With the age of aviation, traveling the world has not only become easier, but it is also an enriching experience. Although some of us may stay within the limits of our national borders, many of us will travel to exotic locales in countries with varying degrees of sanitation and standards of hygiene. The risk of food- or water-borne illnesses, as well as more harmful diseases, including
and yellow fever, can be a reality of travel. Despite these significant health risks, many will not seek medical advice before a trip. But whether your destination is Cancun or Calcutta, it may be well worth the time to visit a travel health clinic before your departure.
The following individuals should seek medical advice before traveling abroad:
Infants and young childrenThose with chronic conditions such as diabetes, cardiovascular disease, kidney disease, irritable bowel syndrome, epilepsy,
or HIV infectionCancer patients undergoing chemotherapyPregnant women
While these individuals must take extra precautions when traveling, anyone planning a trip overseas should consider seeking medical advice from a travel clinic.
Food- and water-borne illnesses, such as traveler’s
diarrhea, are the most common maladies faced during travel. Contaminated food and water can be sources of infection from bacteria, parasites, and
hepatitis A—all of which can lead to severe dehydration. In general, the Centers for Disease Control and Prevention (CDC) recommends drinking only bottled water and avoiding undercooked or raw foods, dairy products, shellfish, or food that has been allowed to cool to room temperature. Based on the country you will be visiting, a travel health clinic can provide you with a complete list of CDC precautions and recommendations along with necessary antibiotics and water sanitation devices.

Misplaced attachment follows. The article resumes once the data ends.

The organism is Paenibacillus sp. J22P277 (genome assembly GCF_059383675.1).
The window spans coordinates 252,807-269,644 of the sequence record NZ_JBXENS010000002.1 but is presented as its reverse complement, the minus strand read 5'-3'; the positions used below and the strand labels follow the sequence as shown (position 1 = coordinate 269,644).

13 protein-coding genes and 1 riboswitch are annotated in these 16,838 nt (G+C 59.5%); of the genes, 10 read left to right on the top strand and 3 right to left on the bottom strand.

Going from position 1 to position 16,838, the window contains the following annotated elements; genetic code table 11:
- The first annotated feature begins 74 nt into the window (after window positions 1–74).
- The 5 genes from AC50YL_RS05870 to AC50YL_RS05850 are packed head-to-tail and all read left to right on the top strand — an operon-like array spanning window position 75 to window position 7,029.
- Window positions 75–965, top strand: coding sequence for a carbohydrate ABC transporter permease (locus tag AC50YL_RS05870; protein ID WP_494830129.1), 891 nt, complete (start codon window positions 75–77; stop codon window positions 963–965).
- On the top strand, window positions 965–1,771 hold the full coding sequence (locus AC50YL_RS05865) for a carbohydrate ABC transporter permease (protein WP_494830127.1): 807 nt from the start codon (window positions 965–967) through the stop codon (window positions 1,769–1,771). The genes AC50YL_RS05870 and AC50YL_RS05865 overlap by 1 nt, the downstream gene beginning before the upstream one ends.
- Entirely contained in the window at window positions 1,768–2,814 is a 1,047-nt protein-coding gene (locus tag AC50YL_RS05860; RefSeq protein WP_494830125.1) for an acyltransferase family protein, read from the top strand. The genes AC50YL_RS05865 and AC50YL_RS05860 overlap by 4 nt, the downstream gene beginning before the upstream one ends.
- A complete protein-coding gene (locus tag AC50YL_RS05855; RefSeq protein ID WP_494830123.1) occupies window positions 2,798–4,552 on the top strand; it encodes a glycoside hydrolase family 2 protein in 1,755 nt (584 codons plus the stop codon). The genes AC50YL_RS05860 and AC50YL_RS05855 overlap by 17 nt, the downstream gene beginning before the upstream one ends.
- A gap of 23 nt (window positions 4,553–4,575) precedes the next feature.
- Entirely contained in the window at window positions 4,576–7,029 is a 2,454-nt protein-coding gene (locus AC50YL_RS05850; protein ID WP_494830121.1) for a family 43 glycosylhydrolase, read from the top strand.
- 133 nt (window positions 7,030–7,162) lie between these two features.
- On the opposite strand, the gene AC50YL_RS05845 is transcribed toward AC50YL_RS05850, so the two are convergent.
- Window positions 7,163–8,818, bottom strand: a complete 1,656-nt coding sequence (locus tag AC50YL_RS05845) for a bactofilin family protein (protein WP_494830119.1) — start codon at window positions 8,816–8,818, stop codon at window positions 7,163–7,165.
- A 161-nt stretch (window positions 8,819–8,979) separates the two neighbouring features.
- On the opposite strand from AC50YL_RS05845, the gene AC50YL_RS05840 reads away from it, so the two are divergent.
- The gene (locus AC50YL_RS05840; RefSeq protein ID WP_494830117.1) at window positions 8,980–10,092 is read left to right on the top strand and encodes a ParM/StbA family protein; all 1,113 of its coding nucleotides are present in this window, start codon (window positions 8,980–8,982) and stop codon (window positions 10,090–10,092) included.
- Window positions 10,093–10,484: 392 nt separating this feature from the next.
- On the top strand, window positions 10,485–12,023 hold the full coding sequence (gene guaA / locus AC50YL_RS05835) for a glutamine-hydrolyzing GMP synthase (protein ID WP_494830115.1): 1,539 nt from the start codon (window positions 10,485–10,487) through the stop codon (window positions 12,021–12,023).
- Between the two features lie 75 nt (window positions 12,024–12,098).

Depending on your destination, general health risks can range from the
typhoid fever. The World Health Organization (WHO) cites malaria as one of the most serious risks to international travelers. This potentially fatal disease, transmitted through mosquito bites, occurs in popular destinations, such as Mexico, the Caribbean, India, Egypt, and South Africa.
Also of concern are vaccine-preventable hepatitis A and
B, both of which can cause liver damage.
Travel health clinics can provide you with information about the year-round health risks that exist in your destination and alert you about new outbreaks that may arise prior to your time of travel. They will also provide you with the recommended immunizations and antibiotics to safeguard against tropical and other illnesses. Of main concern are the following:
Hepatitis A or B—Mexico, Central and South America, Africa, the Middle East, Asia, the Caribbean, eastern and southern EuropeMalaria—Asia, Africa, the Middle East, the South Pacific, Mexico, Eastern Europe, Central America, and the CaribbeanTraveler’s diarrhea—Latin America, Africa, Asia, and the Middle EastYellow fever—Africa and South AmericaCholera—Southeast Asia
Typhoid—Asia, Africa, Soviet Union